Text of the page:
I Told It Already, Yehezkel is set in provincial Israel, usually a forgotten backwater with a shabby past, a precarious present and a grim future. The citizenry is a hodgepodge of small, repressed people with guilty secrets and perversions. These mild, self-effacing lives are disturbed by violence, murder, suicide and adultery. The narrow-minded, superstitious and hypocritical small-town norms provide the comic element in the story, but Bar-Yosef's real skill is in making you sympathize even with obnoxious characters. Shedding their masks, they become human and likeable.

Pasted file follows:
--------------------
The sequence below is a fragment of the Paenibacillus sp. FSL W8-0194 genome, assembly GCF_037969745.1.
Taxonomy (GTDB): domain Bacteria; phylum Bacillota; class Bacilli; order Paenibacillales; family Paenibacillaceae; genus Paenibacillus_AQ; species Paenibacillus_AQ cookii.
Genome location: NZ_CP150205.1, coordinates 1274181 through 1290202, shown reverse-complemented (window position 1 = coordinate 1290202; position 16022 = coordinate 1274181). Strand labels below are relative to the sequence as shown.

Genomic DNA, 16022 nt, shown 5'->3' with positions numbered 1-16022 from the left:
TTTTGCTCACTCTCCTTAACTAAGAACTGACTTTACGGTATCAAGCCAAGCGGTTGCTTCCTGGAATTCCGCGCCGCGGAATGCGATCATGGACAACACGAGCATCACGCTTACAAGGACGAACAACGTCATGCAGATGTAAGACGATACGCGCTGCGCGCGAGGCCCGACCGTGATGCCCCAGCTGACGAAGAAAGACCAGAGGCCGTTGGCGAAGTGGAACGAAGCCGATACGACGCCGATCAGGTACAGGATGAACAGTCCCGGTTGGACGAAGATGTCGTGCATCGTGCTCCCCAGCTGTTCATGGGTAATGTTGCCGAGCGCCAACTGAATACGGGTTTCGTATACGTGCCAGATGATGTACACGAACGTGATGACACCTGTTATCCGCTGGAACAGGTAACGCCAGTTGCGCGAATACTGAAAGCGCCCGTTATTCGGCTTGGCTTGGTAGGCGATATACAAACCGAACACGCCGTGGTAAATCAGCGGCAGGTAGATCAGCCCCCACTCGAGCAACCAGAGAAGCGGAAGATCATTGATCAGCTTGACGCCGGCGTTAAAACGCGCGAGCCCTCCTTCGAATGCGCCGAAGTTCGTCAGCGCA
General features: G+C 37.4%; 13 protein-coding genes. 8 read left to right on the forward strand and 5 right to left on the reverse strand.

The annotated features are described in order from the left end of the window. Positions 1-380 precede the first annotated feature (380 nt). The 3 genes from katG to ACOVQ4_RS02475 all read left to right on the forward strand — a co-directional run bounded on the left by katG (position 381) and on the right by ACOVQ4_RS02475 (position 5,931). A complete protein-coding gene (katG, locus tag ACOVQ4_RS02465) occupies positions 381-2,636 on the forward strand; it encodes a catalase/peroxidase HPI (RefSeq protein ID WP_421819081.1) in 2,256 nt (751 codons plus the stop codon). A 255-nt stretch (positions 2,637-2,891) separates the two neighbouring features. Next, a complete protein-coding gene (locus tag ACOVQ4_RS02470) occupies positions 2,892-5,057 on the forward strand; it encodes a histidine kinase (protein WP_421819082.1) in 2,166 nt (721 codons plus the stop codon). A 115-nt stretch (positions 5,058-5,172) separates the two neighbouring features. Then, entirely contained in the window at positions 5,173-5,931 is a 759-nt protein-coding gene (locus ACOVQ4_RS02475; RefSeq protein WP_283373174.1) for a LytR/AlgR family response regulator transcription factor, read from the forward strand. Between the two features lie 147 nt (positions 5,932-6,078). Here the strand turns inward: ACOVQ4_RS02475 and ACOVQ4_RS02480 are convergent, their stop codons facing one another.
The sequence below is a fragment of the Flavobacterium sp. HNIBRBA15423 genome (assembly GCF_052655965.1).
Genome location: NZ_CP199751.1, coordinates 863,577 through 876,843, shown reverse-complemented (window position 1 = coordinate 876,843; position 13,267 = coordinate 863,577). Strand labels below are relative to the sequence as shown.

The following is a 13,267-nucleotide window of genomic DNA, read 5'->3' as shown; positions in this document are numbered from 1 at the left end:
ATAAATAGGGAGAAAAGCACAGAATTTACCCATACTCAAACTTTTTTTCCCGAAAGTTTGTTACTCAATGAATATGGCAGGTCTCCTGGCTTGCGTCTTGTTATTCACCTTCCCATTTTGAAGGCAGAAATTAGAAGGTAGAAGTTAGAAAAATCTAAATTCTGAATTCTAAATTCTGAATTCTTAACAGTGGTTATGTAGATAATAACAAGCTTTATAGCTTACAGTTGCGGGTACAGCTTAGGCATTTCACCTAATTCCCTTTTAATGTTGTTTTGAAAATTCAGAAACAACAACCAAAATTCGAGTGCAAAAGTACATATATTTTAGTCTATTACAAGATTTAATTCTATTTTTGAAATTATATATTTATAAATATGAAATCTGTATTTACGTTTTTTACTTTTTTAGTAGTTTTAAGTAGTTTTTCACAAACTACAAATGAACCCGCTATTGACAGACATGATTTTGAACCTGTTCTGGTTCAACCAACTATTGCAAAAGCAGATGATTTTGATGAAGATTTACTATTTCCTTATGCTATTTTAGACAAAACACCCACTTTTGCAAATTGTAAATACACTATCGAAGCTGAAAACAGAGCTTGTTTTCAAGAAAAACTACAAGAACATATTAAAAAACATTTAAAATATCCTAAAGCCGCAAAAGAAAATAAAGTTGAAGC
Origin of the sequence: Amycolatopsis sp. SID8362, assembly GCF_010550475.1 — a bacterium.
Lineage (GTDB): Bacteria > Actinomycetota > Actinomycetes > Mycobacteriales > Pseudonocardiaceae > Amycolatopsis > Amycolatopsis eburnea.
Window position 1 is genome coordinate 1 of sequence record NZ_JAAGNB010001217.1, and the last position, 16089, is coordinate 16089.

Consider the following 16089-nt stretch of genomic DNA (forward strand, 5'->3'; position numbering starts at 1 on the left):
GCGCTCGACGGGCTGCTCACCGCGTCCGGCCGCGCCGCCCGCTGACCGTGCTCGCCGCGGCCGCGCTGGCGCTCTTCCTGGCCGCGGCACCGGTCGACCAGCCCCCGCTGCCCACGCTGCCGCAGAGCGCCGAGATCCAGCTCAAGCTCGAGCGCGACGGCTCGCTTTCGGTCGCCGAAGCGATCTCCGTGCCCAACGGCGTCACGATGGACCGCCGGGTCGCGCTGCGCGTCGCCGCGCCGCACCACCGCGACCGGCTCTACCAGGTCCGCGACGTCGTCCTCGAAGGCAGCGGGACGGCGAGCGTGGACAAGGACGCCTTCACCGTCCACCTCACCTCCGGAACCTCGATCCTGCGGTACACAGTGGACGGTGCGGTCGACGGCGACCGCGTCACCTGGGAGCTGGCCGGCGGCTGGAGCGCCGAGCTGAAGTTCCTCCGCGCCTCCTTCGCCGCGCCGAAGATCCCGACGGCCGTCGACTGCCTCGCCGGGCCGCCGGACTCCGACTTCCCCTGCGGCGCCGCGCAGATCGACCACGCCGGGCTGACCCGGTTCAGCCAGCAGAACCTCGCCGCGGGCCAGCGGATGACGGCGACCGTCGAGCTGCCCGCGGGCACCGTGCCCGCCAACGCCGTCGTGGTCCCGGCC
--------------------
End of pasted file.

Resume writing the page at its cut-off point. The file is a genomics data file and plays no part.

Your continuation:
"It’s been a long time since I've read a Hebrew story with such a strong provincial, rural aroma." wrote Haya Hoffman. "There is no doubt that when writing about the sensual side of life, Yitzhak Bar-Yosef is no sissy." Nor is he put off from probing the small, ugly side of human existence or from emphasizing the most elementary and primal urges and needs. Critic Amela Einat writes: "It seems to me that Bar-Yosef's realism is a cover for a profound expression of something spiritual and humane."